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IN THE SPRAWLING, urban-and-rural landscape of Arizona's Maricopa County, homeless people wouldn't get far on the $15 000 in local funds allocated this year for a program of integrated services, including medical and psychiatric care.
"We are one of the fastest-growing counties in the country, but we are one of the poorest in funds for indigent health care," says Julie Marshall, administrator of the Maricopa County Health Care for the Homeless program, which serves Phoenix and surrounding areas.
The bulk of the program's $1.1-million annual budget comes from the federal Health Care for the Homeless (HCH) program sponsored by the Health Resources and Services Administration (HRSA), Rockville, Md. Through the Division of Programs for Special Populations within its Bureau of Primary Care, the HRSA doles out $58 million annually to 120 community-based organizations working to provide integrated primary medical care, mental health services, and substance abuse treatment while establishing an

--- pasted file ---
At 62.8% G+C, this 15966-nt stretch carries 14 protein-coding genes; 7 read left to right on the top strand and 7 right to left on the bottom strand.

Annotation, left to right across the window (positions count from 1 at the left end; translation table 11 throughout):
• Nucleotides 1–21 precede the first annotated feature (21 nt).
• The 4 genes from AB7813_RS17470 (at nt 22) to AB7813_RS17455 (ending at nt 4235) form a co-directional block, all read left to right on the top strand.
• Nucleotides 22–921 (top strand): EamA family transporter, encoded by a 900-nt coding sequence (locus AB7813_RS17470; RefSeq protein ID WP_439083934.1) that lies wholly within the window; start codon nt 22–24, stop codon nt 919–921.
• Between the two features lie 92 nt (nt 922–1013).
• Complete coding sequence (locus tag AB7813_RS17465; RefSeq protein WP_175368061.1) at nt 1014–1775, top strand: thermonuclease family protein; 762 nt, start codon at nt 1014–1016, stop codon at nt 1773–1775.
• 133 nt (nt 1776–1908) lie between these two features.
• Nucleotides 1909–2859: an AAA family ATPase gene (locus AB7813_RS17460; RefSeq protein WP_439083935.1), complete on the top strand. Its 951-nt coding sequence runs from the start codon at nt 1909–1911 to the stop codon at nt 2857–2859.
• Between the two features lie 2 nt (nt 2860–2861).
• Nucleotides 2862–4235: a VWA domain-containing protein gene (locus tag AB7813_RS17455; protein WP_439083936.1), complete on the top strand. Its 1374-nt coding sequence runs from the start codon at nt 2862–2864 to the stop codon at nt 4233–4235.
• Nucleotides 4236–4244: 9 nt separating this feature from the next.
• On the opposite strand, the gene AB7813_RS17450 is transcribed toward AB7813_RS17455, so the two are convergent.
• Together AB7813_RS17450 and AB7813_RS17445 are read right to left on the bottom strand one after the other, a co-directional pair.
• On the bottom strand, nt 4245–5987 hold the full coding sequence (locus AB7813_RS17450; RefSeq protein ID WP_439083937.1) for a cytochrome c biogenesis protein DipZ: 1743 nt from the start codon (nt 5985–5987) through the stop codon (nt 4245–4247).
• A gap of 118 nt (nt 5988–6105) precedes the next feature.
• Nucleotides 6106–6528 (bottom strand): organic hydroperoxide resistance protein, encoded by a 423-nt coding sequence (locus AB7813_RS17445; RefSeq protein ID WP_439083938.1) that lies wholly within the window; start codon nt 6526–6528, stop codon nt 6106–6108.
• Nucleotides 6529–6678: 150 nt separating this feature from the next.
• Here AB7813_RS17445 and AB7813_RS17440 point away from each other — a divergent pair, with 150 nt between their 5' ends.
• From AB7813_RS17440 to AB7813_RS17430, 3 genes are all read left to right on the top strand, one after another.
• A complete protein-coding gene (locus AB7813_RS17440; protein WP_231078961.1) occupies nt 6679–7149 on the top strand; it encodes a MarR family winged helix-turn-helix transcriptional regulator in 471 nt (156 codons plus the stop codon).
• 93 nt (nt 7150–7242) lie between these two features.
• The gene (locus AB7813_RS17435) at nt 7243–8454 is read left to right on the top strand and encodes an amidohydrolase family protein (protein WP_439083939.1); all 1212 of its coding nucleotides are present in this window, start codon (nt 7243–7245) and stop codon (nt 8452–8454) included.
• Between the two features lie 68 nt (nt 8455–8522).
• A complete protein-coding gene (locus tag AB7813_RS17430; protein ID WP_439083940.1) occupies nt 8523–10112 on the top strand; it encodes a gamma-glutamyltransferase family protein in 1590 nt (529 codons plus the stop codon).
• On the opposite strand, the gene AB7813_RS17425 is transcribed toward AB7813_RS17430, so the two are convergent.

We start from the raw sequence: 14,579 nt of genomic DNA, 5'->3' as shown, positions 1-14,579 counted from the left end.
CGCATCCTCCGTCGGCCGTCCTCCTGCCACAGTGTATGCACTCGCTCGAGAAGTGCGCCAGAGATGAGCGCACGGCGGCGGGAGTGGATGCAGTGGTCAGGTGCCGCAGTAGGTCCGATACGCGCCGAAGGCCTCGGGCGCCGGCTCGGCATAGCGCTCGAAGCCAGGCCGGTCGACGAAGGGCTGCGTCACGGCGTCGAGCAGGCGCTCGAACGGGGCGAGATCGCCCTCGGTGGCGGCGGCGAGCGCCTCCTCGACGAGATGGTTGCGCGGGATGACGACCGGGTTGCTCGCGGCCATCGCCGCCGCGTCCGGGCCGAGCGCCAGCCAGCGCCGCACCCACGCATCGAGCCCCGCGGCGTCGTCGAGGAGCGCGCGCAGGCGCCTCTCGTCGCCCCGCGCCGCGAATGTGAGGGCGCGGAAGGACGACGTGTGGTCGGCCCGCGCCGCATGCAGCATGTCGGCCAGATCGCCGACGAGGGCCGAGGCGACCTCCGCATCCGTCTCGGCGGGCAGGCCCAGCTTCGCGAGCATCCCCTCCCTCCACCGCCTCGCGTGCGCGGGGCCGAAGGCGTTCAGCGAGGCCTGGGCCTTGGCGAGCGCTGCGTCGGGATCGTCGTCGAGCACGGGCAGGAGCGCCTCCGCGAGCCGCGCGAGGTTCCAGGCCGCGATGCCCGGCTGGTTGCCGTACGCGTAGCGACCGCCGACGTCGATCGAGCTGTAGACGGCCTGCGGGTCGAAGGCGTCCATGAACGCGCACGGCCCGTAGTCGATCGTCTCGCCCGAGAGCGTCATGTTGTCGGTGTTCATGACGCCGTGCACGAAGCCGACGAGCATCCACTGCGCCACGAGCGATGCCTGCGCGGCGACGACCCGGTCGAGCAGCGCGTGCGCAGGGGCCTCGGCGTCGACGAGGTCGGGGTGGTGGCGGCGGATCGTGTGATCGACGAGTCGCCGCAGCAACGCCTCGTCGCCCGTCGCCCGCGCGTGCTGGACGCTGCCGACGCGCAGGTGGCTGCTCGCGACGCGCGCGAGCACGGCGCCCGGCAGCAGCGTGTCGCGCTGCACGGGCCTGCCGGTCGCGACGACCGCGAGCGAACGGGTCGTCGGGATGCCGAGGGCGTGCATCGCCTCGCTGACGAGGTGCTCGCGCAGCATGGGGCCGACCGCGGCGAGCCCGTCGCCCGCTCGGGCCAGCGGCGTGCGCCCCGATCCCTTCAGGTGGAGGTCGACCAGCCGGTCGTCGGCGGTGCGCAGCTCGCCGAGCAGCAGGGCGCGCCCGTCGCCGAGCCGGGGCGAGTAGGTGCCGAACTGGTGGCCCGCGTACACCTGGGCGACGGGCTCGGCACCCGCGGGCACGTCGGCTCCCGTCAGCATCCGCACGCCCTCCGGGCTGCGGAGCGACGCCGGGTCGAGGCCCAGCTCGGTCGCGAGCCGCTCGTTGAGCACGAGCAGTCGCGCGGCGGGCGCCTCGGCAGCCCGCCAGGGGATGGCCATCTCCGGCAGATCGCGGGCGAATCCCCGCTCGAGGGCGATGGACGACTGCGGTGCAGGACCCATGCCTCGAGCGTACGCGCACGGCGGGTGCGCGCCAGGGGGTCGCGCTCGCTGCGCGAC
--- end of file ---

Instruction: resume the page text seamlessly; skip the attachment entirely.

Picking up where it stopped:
Voelker R. Community-Based Health Care for the Homeless. JAMA. 1994;271(19):1469. doi:10.1001/jama.1994.03510430021007